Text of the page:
Independence Day is a lyrically driven though slow-moving sequel to Richard Ford’s highly praised 1986 novel The Sportswriter, a book hailed by fellow sportswriter and novelist Fred Exley as “a grand achievement.” The Sportswriter, Ford’s third novel, was a crossover success, a book that appealed not exclusively to serious readers of literature but also to the elusive general reader and bookstore browser. In Frank Bascombe, the thirty-eight-year-old narrator of The Sportswriter, Ford gave voice to a man grappling with everyday life, a revised 1980’s version of Arthur Miller’s Willy Loman meeting John Updike’s Harry “Rabbit” Angstrom, a contemporary Everyman traveling a road detoured by death and divorce. Now, in Independence Day, six years have staggered by, and Frank, aged forty-four, is still divorced. Now, however, instead of writing about sports for a living, he is working as a realty agent. This job puts him face to face with people who are seeking the illusionary home of their dreams—though he is well aware that dream-homes can only be sold, not bought. This, Frank admits, is the cold, hard reality of real estate.
The reality of Frank’s life can be summed up as follows. A once-promising young writer whose first book of short stories was optioned to a film producer for a large sum of money, he set aside his novel-in-progress when he was offered a job writing about sports for a well-known, glossy-covered commercial magazine. Sportswriting provided a life of comfort for him, his wife X—rechristened Ann in Independence Day—and their three children. When their son Ralph died from Reye’s syndrome, however, Frank was, as he put it, “launched off into the dreaminess his death may or may not have even caused but didn’t help, and my life with X broke apart. The Sportswriter is filled with, and at times burdened by, this overwhelming sense of dreaminess. The blow-by-blow account of Frank’s personal unraveling is sometimes weighed down by Ford’s tendency to tie up the narrative with a moment of epiphany: an expository technique wherein a narrator seems compelled to explain events—to search for some pattern or meaning—so that the actual telling becomes a significant part of the story. Ford uses this self-reflective method of narration best in the stories of Rock Springs (1987) and the novel Wildlife (1990). When it is working best, it can strike a feeling of intimacy between storyteller and reader; at its worse, the possibility of intimacy can backfire and ultimately intrude. This is the case in The Sportswriter, but it is especially true in the more immaculately detailed Independence Day: a book bogged down, more so than its predecessor, by Frank’s malingering sense of suburban, middle-class, middle-aged malaise.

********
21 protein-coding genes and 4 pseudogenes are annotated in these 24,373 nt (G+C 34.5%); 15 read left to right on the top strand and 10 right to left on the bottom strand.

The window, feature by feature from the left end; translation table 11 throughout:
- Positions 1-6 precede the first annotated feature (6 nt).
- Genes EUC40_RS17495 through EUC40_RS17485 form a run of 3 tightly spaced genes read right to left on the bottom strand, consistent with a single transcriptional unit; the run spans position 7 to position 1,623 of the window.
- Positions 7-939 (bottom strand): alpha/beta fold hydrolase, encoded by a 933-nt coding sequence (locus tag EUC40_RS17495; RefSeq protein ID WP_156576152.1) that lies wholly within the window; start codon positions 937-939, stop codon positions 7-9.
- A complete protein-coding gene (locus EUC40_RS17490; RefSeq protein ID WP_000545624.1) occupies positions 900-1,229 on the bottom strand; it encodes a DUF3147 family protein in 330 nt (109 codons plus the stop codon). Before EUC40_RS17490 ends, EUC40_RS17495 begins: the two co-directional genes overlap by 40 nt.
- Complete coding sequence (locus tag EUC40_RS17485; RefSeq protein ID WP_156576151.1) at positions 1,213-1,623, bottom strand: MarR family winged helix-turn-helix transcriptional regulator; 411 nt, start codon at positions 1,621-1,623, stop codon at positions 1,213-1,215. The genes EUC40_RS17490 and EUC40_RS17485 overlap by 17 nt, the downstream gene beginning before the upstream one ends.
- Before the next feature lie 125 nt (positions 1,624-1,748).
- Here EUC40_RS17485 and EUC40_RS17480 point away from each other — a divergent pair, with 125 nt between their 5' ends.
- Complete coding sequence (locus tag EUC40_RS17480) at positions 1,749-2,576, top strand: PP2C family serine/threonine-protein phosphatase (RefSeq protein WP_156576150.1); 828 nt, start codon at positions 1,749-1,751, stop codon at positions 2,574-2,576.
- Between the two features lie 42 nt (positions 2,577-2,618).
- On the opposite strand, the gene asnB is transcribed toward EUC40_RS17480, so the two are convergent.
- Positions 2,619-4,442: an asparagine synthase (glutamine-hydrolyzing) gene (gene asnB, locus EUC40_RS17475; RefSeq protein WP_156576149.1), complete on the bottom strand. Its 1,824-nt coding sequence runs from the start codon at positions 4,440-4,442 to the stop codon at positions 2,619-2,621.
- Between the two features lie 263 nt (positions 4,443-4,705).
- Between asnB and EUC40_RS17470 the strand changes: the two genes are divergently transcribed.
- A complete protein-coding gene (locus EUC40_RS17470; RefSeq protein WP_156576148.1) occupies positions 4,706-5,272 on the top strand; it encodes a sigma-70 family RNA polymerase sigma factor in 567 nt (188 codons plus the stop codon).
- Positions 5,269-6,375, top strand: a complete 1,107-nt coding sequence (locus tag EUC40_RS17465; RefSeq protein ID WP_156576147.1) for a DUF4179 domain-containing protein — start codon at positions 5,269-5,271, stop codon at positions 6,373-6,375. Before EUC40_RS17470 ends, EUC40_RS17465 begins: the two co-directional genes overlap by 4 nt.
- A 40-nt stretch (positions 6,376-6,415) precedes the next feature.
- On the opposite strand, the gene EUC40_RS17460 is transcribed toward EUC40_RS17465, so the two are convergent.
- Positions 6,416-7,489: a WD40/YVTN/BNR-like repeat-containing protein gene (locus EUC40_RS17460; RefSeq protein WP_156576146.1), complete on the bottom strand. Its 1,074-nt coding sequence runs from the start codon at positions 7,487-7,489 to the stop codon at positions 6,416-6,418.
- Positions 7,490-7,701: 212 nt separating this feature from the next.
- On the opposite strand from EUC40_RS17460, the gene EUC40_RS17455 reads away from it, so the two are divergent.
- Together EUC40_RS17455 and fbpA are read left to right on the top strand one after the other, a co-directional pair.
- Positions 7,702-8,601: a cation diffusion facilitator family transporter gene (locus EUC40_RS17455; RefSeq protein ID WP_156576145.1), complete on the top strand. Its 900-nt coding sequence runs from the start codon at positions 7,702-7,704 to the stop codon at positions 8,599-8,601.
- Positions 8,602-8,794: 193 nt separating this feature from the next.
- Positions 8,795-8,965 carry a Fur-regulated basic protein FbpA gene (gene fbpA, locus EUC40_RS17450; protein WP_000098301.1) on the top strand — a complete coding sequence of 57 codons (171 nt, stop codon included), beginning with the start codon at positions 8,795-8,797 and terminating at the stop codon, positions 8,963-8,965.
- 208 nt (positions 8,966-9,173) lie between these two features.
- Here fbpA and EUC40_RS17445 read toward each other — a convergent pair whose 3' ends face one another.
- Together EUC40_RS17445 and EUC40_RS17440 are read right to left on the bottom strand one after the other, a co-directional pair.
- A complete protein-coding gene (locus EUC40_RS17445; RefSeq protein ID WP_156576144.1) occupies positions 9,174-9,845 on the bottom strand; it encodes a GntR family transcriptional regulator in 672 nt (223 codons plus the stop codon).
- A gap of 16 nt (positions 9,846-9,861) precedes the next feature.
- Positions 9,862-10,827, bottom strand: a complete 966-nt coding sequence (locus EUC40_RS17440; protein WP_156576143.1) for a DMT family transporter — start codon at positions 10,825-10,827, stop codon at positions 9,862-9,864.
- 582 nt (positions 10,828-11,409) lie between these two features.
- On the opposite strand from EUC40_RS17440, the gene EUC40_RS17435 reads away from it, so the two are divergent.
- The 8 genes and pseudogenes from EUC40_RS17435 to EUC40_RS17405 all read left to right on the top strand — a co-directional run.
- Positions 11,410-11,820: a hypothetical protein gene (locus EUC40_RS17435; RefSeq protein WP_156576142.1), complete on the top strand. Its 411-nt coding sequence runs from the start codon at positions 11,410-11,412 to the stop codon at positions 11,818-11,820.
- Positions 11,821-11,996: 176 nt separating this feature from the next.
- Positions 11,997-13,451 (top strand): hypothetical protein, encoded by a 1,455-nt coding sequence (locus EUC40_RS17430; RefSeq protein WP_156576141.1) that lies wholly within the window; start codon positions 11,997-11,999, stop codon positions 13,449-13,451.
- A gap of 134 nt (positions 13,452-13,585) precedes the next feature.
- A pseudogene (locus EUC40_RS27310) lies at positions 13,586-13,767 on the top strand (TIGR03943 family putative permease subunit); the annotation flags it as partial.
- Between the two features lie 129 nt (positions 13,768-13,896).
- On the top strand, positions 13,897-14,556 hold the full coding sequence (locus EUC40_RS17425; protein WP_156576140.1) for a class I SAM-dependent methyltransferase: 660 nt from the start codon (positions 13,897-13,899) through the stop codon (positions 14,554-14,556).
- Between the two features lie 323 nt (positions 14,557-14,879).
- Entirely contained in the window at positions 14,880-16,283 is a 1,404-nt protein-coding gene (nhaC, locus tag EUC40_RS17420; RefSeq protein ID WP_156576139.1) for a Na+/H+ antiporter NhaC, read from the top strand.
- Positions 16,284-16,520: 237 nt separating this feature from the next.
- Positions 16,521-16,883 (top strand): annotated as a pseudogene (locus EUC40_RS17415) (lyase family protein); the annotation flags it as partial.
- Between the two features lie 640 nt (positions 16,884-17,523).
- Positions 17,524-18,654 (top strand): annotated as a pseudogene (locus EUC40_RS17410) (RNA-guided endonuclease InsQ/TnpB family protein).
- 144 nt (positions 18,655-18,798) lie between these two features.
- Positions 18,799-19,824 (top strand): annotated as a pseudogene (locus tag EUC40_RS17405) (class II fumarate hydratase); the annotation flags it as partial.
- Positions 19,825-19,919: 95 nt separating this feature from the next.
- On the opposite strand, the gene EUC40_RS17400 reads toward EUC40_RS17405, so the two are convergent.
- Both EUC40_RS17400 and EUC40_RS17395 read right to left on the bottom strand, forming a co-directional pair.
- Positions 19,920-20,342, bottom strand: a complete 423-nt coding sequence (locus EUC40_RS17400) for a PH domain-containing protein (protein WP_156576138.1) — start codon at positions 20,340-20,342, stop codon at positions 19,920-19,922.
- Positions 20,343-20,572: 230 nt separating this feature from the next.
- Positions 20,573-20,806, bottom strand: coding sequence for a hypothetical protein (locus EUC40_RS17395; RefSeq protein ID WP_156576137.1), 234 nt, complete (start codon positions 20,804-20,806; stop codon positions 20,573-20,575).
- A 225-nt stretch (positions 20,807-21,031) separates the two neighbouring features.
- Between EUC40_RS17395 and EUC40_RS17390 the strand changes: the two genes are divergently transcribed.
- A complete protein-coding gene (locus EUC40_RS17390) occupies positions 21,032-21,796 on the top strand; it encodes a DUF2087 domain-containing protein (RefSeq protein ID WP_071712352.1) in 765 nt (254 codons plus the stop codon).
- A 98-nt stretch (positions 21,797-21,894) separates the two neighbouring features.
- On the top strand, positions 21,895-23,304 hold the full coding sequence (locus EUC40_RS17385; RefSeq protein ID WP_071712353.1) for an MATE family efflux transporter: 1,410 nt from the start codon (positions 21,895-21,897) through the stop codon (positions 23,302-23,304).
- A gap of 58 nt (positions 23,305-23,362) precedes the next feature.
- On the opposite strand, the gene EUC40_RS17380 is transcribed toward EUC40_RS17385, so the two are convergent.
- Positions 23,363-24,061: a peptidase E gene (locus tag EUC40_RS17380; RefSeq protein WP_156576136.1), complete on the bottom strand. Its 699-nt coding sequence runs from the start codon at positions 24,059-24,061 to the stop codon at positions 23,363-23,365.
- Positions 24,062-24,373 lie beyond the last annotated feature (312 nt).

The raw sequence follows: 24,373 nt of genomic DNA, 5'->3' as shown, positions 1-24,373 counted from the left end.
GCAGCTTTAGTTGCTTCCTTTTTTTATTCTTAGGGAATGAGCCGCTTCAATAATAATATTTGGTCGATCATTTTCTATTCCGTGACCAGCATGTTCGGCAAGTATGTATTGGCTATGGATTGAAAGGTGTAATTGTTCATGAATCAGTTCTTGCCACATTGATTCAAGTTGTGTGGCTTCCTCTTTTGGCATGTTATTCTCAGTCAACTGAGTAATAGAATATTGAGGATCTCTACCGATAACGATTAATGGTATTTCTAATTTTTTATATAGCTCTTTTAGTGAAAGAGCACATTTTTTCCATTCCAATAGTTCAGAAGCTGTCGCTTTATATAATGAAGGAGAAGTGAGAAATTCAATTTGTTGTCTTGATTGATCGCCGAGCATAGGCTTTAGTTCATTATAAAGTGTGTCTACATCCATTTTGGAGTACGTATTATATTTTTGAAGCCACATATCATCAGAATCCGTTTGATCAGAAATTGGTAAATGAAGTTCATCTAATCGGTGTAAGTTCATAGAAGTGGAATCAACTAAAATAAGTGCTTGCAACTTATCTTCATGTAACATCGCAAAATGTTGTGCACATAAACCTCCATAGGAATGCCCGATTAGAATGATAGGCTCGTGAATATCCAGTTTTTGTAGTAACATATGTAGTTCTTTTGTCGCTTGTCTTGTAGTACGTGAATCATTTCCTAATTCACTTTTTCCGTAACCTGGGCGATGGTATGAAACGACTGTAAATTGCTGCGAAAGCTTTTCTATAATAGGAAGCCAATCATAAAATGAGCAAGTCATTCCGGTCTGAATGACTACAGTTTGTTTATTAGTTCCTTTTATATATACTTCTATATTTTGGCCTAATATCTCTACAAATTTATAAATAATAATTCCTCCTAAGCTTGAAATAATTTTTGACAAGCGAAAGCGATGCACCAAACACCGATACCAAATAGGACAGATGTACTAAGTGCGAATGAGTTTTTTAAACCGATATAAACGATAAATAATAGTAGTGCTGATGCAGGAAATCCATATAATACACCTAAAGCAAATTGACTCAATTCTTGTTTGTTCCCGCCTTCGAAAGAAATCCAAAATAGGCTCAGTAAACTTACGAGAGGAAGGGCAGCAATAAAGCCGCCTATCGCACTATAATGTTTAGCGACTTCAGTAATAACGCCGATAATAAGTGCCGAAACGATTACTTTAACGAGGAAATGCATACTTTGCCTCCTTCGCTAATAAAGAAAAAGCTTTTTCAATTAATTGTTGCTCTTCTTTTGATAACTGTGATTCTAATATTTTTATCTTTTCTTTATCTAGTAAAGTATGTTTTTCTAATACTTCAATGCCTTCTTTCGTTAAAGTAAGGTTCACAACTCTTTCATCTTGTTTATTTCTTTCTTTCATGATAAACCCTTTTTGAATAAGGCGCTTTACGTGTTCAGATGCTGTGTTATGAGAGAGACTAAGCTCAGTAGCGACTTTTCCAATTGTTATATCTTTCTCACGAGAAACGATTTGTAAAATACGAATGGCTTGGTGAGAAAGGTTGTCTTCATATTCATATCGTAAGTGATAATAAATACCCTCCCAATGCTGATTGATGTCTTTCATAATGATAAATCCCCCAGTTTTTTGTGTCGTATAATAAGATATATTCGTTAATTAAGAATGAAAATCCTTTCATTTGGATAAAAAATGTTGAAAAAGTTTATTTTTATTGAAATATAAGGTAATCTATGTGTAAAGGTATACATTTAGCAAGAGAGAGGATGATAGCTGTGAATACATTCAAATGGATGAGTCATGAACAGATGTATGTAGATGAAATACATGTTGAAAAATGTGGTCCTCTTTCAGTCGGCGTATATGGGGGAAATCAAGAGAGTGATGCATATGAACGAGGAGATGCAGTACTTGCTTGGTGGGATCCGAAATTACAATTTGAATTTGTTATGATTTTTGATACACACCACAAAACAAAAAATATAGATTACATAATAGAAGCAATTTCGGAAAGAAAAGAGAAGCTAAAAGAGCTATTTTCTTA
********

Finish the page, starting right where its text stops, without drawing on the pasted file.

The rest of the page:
Frank Bascombe still lives in Haddam, New Jersey, a place known for its “tree- softened streets” and “shaded lawns,” a town still trying to hang on to Americana as mythically immortalized by the likes of Norman Rockwell—an idealism recently revived by the propaganda campaigns of right-wing actor-turned-politician Ronald Reagan. Yet in reality all is not well, and no one knows this better than Frank Bascombe himself. He makes his living by selling people what they believe to be the American Dream. His clients are terminal nomads in search of permanence in a world where roots are repeatedly uprooted, where freedom is defined by how far a person strays from the family home. Frank knows firsthand how needy most lives tend to be. He himself hungers for the way things used to be: husband, wife, children all living under the same roof. As things do not work out, however, the wife and children end up living with another man, Charley O’Dell, a man, in Ann’s words, with “a true heart.” Much to his credit, Frank ends up buying his former wife’s house in a desperate attempt to create the illusion of order and uniform sameness when his kids come to visit. When they do come, at least the walls will seem familiar. Even this proves an exercise in futility, one man’s last-ditch effort to save his marriage and his children’s fractured family image, to salvage himself, once and for all, from the wreckage that has claimed his life.
Frank’s desire to reclaim his life from the repercussions of the past is at the heart of this novel. It is clear that he wants to set things straight, to get back on track, in his dealings with his former wife and with his troubled teenage son Paul (who has been diagnosed, after a series of petty thefts and run-ins with the law, as “intellectually beyond his years” but “emotionally underdeveloped”), as well as with his current girlfriend, Sally Caldwell, with whom the possibility of a long-term relationship is, at best, a long-shot bet on a three-legged horse. If nothing else, however, Frank proves to be an optimist, riding out the...
(The entire section is 2026 words.)